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How Pride Destroys Leadership, Part 2

I repeated Hezekiah’s mistakes—and learned the same lessons
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How does one start with passion to serve Jesus, fearless, strong, and ready to take on large challenges, and have a heart of pride growing inside? It's easier than you think. In Part 1 of this article, I mentioned two triggers to watch for, which encouraged the growth of pride in my personal life and ministry and can lead to the downfall of a leader. My struggles were similar to what I noticed in the life of Hezekiah, King of Judah mentioned in 2 Chronicles 32 and Isaiah 38-39. The final two triggers to watch for are outlined in this second part of the article.

Trigger 3: Good Intentions

I had a disconnect between my intentions and my actions. We tend to judge others by their actions rather than intentions, while we judge our own actions by our intentions. This is particularly dangerous to the life of a leader if she can't distinguish between what she intended to do and what she actually ended up doing. I was one who couldn't distinguish the difference.

My intentions were to serve God with a pure heart and love people, but my actions were fed by underlying pride and approval addiction, producing artificial results. Yes, I could produce numbers that looked good from a church-growth perspective, but the quality of my heart was neglected as I looked to further ambitious outcomes rather than cultivate a well-balanced spiritual diet of introspection and authenticity.

Hezekiah also seemed to display a disconnect between intention and action. On one hand we see a courageous leader, fully trusting in God's provision and defense (2 Chronicles 32:6-8), doing what was right in God's eyes, taking care of the poor in his nation, tearing down the high places, and calling his people not to be unfaithful or stubborn toward God, but to yield to God (2 Chronicles 31). Yet on the other hand, we see Hezekiah giving God no credit for the provision he bestowed because of a prideful heart (2 Chronicles 32:25). He humbled himself only to stop God's wrath from coming in his lifetime.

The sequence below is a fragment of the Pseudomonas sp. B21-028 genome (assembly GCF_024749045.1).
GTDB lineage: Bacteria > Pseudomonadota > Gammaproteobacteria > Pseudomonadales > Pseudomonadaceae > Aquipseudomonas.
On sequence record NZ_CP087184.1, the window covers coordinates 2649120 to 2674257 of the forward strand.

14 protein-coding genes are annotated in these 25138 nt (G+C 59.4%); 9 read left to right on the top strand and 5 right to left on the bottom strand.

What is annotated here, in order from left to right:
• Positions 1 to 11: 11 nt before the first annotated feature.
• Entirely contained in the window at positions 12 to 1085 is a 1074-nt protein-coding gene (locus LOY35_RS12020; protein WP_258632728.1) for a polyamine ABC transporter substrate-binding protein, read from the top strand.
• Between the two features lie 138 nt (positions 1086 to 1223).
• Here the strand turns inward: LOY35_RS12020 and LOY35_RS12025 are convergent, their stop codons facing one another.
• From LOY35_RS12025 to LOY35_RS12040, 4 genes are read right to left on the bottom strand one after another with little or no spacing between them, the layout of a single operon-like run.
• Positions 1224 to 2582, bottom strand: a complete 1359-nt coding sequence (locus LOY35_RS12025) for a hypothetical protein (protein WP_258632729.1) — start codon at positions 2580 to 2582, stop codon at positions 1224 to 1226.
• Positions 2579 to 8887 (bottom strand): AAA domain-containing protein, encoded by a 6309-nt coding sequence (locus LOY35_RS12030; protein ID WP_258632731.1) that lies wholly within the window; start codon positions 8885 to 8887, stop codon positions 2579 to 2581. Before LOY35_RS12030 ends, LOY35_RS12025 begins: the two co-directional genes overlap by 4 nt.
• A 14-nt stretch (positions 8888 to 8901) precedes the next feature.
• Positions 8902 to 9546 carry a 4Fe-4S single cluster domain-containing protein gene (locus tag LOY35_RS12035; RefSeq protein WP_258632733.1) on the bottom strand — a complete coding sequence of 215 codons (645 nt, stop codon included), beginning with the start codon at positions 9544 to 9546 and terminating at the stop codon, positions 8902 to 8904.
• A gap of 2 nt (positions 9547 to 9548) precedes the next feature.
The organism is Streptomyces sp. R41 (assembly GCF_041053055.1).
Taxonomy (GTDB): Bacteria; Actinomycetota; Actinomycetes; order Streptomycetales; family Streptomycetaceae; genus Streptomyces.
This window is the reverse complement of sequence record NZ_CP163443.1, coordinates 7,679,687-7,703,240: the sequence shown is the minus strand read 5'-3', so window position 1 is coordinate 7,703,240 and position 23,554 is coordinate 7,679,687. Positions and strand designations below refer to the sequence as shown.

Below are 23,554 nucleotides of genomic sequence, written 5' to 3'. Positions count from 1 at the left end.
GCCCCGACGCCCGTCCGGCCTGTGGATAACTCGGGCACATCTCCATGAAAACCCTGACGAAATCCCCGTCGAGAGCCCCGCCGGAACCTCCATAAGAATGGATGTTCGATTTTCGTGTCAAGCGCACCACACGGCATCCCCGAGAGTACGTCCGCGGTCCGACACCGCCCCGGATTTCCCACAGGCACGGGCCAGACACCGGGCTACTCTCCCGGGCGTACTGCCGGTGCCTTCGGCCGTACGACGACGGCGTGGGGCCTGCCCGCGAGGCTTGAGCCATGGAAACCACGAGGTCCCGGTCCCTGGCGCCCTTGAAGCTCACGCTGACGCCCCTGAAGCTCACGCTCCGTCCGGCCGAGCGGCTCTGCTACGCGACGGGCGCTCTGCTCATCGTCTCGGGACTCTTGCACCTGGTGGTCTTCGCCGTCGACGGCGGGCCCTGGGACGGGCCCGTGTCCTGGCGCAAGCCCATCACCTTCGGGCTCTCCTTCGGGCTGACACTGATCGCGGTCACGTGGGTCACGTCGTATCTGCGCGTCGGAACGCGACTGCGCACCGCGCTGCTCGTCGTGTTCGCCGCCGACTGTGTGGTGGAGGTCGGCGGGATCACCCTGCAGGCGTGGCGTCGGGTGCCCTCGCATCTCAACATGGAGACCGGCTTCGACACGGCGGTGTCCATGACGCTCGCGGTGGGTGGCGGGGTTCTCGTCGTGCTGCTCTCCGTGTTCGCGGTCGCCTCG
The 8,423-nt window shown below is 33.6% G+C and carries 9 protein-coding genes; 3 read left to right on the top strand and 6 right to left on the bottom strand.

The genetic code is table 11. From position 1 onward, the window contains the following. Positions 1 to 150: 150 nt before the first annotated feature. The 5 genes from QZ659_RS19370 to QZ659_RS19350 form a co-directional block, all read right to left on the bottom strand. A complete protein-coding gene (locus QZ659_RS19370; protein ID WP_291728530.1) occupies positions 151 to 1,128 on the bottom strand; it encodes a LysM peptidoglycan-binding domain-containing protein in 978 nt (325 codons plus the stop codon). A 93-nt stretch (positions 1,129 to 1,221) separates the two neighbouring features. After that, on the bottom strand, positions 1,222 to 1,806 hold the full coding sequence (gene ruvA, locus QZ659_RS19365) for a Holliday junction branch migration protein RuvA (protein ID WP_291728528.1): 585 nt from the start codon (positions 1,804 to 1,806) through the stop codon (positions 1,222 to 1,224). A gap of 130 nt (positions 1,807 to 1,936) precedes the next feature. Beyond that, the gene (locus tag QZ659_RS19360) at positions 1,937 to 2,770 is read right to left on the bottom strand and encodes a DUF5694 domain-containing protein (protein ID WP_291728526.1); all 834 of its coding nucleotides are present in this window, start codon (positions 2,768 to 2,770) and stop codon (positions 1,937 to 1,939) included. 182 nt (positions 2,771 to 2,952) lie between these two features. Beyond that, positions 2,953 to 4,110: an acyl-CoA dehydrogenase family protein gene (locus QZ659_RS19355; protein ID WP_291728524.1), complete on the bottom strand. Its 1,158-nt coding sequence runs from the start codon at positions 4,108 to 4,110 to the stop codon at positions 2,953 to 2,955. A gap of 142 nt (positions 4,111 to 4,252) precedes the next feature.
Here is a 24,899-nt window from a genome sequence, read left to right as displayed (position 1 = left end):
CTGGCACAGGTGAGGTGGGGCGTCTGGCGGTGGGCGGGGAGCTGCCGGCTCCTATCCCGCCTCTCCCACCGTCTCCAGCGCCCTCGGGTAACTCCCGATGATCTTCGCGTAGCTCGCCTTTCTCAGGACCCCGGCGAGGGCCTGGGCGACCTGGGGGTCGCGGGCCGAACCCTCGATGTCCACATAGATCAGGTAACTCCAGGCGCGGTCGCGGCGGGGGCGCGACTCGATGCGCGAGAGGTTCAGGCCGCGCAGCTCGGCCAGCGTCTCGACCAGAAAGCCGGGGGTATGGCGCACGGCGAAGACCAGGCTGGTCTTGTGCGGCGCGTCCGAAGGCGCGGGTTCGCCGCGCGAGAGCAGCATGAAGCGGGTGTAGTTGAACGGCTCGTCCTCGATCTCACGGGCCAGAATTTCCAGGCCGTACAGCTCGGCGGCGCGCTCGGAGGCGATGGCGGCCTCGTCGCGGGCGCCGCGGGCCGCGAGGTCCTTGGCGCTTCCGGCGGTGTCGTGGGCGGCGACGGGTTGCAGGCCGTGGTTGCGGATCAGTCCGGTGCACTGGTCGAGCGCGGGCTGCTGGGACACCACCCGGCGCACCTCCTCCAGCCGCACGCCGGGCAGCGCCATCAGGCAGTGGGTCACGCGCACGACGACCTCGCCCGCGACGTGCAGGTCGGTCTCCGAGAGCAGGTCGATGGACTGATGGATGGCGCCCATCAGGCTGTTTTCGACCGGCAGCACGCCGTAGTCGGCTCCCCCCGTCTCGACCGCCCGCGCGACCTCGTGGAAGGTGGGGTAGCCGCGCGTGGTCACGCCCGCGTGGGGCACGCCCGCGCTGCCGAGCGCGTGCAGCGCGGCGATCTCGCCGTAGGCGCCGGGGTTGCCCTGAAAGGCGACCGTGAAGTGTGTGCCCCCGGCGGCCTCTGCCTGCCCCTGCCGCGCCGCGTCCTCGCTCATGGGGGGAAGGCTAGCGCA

Leaders need to be careful not to fall into the trap of thinking just because we've said it (or read it), we're living it. What is taught out of our mouths isn't necessarily done through our actions. We have to be just as intentional, if not more, about how we apply what we are teaching so we don't sink into this deception. This disconnect only leads to justification of actions that "don't apply" to us. We can easily trick ourselves into thinking whatever we'd like to give grounds for why we are the exception. It's important to be brave, look inside, and allow God to take a true inventory of what's going on and make adjustments. The life of our leadership and those we lead depend on it.

September25, 2012 at 1:13 PM

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